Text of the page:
If we have to nitpick, we have to admit that the X100 cameras comes with a pretty useless lens cap. We have never used it—ever—because a friction-fit cap is just begging to get lost “out in the field.” Also, if you want to use a filter with the camera, an adapter will be required, and the lens cap becomes obsolete anyway.
The lens hood does not attach to the lens directly, but to the adapter ring, which will also hold any standard 49mm filter in front of the Fujifilm lens. This hood+adapter set will add some depth to the camera, but we feel the tradeoff is well worth the extra protection offered.
Also, we don’t have to worry about losing the lens cap.
The manual which comes with the Fujifilm X100F is pretty good explaining the camera’s features and capabilities. Even if you read the manual cover to cover, though, the X100F is the kind of camera you can spend years figuring out all it has to offer.
Having tips from experts like Rico Pfirstinger is one way to shorten the learning curve. The Fujifilm X100F 101 X-Pert Tips from RockyNook is a great gift for anyone fortunate enough to own the camera.
We especially like his “Recommended Settings for your X100F.” That got us up and running with the camera right away.
The X100F is excellent in low light, but sometimes having a steady camera can be a huge advantage, especially if a faster shutter speed or a deeper depth of field is desired. We have had great success pairing the X100 with monopods, especially the Vanguard ABEO CM-284. Made with carbon fiber makes this unit light and stiff. It weighs less than a pound, is less than 21″ long when collapsed, and can extend to 60 inches.
Other nice-to-have items are extra batteries, a fast SD card, and an odd little item which fits over the shutter button. We have had excellent experiences with the following accessories:
Extra batteries and a fast SD card are obvious, but what’s up with the “little red button?” The whole “red button” thing might have had its start with the iconic Leica cameras, but everyone is doing it now and in all kinds of different colors.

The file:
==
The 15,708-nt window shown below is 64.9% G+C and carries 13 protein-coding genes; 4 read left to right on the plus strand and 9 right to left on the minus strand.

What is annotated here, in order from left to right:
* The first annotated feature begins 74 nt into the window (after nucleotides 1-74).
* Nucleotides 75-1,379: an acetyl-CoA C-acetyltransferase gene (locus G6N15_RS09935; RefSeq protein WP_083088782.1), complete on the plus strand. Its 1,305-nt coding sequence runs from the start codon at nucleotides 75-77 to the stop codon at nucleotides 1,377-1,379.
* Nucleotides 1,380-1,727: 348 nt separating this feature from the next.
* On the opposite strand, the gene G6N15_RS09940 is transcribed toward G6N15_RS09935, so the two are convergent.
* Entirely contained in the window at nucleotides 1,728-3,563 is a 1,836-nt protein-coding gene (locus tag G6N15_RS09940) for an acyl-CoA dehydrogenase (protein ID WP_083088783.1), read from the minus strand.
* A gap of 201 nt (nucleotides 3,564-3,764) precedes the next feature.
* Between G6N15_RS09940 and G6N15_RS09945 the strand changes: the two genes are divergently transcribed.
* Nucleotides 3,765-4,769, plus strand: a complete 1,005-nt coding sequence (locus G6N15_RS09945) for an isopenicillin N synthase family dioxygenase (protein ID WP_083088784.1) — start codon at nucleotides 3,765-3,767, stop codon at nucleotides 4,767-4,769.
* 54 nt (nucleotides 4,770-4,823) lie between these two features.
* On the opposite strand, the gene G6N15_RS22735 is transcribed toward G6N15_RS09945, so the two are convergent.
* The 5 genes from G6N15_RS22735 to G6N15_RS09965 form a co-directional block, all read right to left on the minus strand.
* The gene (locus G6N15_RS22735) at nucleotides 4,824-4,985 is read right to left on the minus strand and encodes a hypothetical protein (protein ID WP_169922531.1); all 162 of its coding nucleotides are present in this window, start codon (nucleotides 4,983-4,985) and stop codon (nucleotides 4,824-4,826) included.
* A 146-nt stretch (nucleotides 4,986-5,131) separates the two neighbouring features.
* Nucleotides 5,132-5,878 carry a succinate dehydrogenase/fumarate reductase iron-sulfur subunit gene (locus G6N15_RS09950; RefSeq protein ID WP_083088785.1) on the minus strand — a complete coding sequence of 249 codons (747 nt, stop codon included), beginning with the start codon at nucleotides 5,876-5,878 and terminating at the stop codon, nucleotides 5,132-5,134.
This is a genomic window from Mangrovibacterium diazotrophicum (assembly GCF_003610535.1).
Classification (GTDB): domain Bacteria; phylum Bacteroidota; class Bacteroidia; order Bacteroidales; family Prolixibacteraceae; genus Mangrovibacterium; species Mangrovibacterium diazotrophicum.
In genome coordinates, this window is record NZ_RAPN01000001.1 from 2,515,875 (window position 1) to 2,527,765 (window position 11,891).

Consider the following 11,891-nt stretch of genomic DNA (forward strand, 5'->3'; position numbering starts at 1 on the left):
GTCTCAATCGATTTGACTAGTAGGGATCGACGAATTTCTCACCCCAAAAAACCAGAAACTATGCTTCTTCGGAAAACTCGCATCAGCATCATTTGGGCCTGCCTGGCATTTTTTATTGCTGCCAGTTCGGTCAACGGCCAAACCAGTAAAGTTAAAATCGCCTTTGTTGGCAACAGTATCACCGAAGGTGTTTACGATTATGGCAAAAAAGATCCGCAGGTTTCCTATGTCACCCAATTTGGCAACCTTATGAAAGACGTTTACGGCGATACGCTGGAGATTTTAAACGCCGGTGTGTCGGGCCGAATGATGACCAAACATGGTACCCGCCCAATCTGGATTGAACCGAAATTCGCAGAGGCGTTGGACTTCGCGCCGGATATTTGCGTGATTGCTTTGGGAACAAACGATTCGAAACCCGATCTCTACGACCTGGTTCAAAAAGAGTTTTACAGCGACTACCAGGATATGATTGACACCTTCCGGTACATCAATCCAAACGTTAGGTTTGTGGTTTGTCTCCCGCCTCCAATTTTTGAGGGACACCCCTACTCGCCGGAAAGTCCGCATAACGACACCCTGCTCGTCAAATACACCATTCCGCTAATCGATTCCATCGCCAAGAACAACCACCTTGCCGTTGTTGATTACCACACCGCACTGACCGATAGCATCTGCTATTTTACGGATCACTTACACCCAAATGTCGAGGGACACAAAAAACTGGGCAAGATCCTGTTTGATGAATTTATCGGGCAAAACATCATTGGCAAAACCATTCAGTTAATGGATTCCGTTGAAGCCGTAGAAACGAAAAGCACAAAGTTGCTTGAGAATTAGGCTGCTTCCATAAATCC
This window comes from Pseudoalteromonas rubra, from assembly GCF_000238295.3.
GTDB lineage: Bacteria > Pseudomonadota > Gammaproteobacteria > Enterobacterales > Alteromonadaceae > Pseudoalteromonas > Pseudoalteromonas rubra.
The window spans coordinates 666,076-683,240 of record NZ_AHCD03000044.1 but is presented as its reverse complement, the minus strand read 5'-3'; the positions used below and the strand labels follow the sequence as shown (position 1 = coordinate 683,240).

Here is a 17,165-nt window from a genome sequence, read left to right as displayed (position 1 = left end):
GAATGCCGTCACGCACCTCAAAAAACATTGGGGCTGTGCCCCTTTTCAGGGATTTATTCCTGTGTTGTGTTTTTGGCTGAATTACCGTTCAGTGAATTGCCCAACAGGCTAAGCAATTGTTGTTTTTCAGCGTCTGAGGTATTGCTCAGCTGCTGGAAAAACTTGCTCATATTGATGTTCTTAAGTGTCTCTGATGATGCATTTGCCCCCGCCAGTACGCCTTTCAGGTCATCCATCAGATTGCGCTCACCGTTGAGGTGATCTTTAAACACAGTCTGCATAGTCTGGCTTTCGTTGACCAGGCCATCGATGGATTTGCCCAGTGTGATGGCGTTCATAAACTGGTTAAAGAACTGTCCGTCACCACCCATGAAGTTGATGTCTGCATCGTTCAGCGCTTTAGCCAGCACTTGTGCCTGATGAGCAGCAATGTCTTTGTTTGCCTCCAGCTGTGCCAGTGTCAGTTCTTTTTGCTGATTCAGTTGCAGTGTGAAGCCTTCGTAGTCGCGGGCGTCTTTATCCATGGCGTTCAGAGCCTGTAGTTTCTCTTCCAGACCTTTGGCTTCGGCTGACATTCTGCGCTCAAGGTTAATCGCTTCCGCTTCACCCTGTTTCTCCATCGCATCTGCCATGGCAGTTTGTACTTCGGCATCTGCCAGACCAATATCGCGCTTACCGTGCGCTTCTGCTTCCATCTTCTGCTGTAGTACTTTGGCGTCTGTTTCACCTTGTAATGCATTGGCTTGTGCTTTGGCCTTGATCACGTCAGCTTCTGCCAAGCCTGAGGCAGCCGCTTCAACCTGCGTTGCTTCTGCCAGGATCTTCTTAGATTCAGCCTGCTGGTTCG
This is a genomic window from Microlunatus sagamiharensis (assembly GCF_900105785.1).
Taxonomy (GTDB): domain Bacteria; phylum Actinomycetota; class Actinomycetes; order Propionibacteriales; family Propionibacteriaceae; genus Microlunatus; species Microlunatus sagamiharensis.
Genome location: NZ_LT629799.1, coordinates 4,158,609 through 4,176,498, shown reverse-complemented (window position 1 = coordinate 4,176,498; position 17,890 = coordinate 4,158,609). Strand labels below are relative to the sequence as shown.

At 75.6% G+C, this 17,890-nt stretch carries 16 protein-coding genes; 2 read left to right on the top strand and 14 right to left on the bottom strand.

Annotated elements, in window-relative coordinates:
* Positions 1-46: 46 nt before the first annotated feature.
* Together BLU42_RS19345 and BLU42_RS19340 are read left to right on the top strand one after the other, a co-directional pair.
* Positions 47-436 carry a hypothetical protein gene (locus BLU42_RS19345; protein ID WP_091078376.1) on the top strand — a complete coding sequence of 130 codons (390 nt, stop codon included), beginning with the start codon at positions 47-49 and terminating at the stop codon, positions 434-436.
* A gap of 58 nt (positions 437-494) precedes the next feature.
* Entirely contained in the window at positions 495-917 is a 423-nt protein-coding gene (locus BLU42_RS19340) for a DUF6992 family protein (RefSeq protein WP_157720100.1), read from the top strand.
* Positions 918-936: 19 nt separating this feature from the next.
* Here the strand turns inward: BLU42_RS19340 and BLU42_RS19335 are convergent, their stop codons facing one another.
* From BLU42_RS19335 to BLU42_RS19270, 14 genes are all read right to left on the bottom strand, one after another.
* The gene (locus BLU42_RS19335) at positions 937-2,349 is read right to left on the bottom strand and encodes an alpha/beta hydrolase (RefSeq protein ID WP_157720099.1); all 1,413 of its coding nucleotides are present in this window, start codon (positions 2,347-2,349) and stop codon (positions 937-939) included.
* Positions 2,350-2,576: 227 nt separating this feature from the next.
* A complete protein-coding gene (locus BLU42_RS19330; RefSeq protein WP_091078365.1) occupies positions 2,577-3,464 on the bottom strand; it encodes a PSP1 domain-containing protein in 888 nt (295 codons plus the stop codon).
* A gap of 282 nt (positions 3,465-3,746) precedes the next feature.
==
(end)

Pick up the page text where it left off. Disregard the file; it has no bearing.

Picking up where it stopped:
What is it? It is a screw-on add-on for any shutter button which has threading for a release cable. This little gadget is definitely decorative, but it is also pretty darn functional. The concave surface fits perfectly with the tip of the finger and gives an improved feel/control when pressing the shutter button. Not a life-changer, but very pleasant and wonderfully unexpected.
Stainless steel clips
Most straps come with split rings for attaching it to the camera body. Split rings are very secure, but they make it tough to take the strap on/off quickly.
On the back of the X100F is a 3″ LCD display. While the glass is pretty tough, we wanted to add a screen protector. Expert Shield is a specialty company which has custom-cut screen protectors for the exact camera model including the rounded corners for that OEM appearance.
The X100F is not sealed against rain or spray so a cover is needed when shooting in the wild. The best protection we have found are the sleeves from Kata (now part of Manfrotto). The E-690 has a crystal clear panel, openings on the side, and works over a tripod.
The number of camera bags on the market are almost beyond counting, but clearly they are not all created equal.
We have looked at more bags/cases than we can remember, but the two here stand out.
The two that make the cut for the X100F are:
Hands down the best equipment bag, in our opinion, is the Billingham Hadley Pro. It is extremely well constructed, superbly functional, and incredibly flexible. It is equally at home carrying a Nikon DSLR and a few lenses for a day shoot, or the smaller X100F and some extra clothes for a weekend away. Every photographer would love one of these beauties.
For those looking for something thinner, Domke and Fujifilm have collaborated on a customized co-branded bag for X-Series photographers, featuring unique accents and high quality materials. It is a great looking bag that should last and last.
Amazon links to “must have” items mentioned:
- Fujifilm X100F Camera Black
- Gariz HG-X100FCM Camel Brown Leather Half Case
- Lensmate Metal Thumb Grip
- Vello LHF-X100 Lens Hood w/ Adapter Ring
- Rocky Nook X100F 101 X-pert Tips
- Vanguard ABEO CM-284 Monopod
- Wasabi NP-W126S Battery Pack (2)
- Concave Shutter Release Button
- Lexar 64GB 633x Pro SD card
- Expert Shield LCD Protector
- Manfrotto MB PL-E-690 Elements Cover